drawing/photo of a female whelk Nucella ostrina with imposex drawing/photo of a female whelk Nucella canaliculata with imposex drawing/photos of a female whelk Lirabuccinum dirum with imposex
 
Research study 2
 

histogram showing reduction in the incidence of imposex in several species of neogastropods in southern British Columbia following a partial ban on use of tributyltin in anti-foulant paints on boatsStudies on several species of neogastropods collected at 11 locations in British Columbia show a marked reduction in incidence in imposex from 1989 when Canadian government legislation was enacted to restrict tributyltin (TBT) usage to vessels greater than 25m in length (see histogram).  However, while federal legislation or other guidelines on use of TBT for antifouling purposes are in place in most or all developed countries, the authors of the study note that few developing countries are following suit.  They caution that without a total ban on TBT-based antifouling paints, ship repairs may shift progressively to countries with cheap labour and less stringent environmental regulations, with a resulting shift of an environmental problem from developed countries to countries least able to address them.  Tester & Ellis 1995 Mar Poll Bull 30: 90; Saavedra & Ellis 1990 Mar Poll Bull 21: 244; Tester et al., 1996 Envir Toxicol Chem 15: 560; see also Reitsema et al. 2002 Mar Pollut Bull 44: 257.  

NOTE  including  Nucella lamellosa, N. canaliculata, N. ostrina, and Lirabuccinum dirum. The histogram presents mean values for the 11 sites sampled. The proportion of N. lamellosa making up the histogram is not known

 
Research study 3
 

photograph of Nucella lima courtesy Linda Schroeder, Pacific Northwest Shell ClubRecent studies on whelks Nucella lima at 7 harbor-sites in Alaska reveals a 36-88% incidence of imposex in females at 3 of the sites.  At the same time, the authors find significant tributyltin (TBT) contamination in bay mussels Mytilus trossulus at 4 of the 10 harbours, but with 2 of the sites showing reduced levels from those recorded in 1987.  The senior author expresses surprise at finding TBT and imposex at all in Alaskan waters, as TBT-bearing paints have been banned there for over 2 decades.  Tallmon 2012 Bull Envir Contam Toxicol 88: 245; Tallmon & Hoferkamp 2009 Bull Envir Contam Toxicol 83: 235. Photograph courtesy Linda Schroeder, Pacific Northwest Shell Club, Seattle PNWSC.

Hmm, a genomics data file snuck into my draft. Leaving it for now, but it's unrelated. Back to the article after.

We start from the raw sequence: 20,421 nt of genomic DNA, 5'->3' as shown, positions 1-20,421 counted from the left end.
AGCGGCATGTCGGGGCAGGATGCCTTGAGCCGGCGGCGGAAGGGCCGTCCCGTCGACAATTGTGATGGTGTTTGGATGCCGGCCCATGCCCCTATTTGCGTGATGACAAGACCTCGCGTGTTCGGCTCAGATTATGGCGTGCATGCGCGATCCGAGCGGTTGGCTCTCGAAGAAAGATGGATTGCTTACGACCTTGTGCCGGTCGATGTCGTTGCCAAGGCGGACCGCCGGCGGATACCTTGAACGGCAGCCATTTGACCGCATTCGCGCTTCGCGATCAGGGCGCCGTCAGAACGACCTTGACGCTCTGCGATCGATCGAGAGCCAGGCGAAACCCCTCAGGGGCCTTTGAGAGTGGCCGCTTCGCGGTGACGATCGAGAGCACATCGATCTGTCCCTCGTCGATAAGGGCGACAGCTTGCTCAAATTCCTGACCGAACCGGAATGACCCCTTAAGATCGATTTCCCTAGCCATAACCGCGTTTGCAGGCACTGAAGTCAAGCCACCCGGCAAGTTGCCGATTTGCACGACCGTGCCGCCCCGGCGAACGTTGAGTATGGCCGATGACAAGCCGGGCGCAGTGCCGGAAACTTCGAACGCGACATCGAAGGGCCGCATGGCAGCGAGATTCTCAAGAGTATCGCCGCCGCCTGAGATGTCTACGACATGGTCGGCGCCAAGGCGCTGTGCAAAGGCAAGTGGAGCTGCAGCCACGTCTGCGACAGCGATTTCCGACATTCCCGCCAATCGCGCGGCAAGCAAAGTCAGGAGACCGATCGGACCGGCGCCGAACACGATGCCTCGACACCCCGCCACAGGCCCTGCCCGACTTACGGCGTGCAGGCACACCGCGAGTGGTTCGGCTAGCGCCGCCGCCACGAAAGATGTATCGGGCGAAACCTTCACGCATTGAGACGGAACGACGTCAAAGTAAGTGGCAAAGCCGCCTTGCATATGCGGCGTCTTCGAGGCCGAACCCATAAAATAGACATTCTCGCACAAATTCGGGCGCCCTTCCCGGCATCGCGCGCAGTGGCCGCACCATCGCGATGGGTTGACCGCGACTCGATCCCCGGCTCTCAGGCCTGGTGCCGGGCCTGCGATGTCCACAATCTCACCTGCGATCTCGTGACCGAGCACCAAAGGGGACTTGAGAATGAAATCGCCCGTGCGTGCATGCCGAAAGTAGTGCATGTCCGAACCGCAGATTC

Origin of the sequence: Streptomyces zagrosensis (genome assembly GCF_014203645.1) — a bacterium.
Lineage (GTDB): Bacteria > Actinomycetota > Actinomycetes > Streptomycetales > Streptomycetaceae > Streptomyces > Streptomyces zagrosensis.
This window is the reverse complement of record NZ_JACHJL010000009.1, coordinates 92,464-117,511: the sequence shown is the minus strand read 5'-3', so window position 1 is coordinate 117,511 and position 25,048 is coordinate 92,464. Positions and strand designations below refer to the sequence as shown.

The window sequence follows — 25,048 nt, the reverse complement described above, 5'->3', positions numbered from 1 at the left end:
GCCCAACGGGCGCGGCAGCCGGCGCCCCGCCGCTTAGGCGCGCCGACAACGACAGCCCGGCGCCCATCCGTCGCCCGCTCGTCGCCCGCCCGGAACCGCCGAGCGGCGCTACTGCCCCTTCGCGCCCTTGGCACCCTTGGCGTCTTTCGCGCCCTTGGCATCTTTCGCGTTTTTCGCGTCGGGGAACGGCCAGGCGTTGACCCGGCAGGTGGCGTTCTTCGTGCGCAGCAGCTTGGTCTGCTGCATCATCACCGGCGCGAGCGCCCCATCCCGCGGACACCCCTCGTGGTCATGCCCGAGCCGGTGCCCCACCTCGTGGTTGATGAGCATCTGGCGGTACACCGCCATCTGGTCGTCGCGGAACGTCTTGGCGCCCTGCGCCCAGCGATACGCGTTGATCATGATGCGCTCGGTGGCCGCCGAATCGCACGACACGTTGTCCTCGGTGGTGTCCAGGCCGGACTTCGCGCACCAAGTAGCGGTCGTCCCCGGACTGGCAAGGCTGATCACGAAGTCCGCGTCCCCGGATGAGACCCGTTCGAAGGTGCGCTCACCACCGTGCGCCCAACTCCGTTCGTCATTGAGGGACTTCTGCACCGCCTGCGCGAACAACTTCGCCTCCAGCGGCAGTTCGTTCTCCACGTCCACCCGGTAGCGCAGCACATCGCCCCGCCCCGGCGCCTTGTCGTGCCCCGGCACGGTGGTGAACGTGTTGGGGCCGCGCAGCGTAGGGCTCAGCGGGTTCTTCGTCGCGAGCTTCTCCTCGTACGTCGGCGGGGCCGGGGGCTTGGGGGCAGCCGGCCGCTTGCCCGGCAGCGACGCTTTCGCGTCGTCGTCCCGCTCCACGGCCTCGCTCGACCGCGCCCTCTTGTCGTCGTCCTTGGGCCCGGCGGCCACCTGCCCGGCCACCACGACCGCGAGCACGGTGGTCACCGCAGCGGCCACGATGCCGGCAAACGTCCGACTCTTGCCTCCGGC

NOTE  in contrast, researchers comparing tributyltin contamination in estuarine shipyard areas on east and west coasts of North America report relatively low TBT levels in Nucella spp. in Puget Sound, Washington, suggesting that regulations prohibiting the use of TBT-based antifoulant paints in this area are yielding favourable results.  Evans et al. 2001 Invert Repr Dev 39 (3): 221

NOTE  another report on TBT levels in southern British Columbia reveals distinct regional differences.  In Victoria, for example, TBT levels in bivalve tissues has decreased and imposex incidence in the local neogastropod populations has decreased.  In contrast, in Vancouver the reverse is true and neogastropods have all but disappeared from the area.  Clearly there is great regional variability in different regions of the west coast.  Horiguchi et al. 2003 Mar Envir Res 57: 75.

 

 

Nucella lima